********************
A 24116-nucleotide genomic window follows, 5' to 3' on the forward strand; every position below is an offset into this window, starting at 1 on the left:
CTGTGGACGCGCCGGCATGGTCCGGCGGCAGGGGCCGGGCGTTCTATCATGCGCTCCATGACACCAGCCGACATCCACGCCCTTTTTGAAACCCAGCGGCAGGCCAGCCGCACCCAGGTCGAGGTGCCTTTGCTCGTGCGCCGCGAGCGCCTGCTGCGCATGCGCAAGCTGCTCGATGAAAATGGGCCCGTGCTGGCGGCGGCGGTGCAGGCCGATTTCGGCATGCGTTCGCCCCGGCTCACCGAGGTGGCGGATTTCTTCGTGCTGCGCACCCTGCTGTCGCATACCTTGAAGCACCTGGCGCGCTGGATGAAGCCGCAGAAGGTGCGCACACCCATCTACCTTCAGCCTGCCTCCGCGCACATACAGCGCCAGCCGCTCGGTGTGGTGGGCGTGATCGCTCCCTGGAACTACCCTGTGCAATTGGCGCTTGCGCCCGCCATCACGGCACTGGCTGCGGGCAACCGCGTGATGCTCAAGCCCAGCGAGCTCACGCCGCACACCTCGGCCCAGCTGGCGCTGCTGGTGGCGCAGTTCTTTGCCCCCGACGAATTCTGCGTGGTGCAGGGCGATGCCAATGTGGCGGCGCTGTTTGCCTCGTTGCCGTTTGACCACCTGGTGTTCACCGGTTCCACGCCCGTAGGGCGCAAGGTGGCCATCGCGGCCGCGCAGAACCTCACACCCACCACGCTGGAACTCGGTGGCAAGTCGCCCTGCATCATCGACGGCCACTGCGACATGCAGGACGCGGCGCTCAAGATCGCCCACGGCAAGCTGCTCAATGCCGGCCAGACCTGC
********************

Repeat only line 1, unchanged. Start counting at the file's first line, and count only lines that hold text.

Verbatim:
A 24116-nucleotide genomic window follows, 5' to 3' on the forward strand; every position below is an offset into this window, starting at 1 on the left: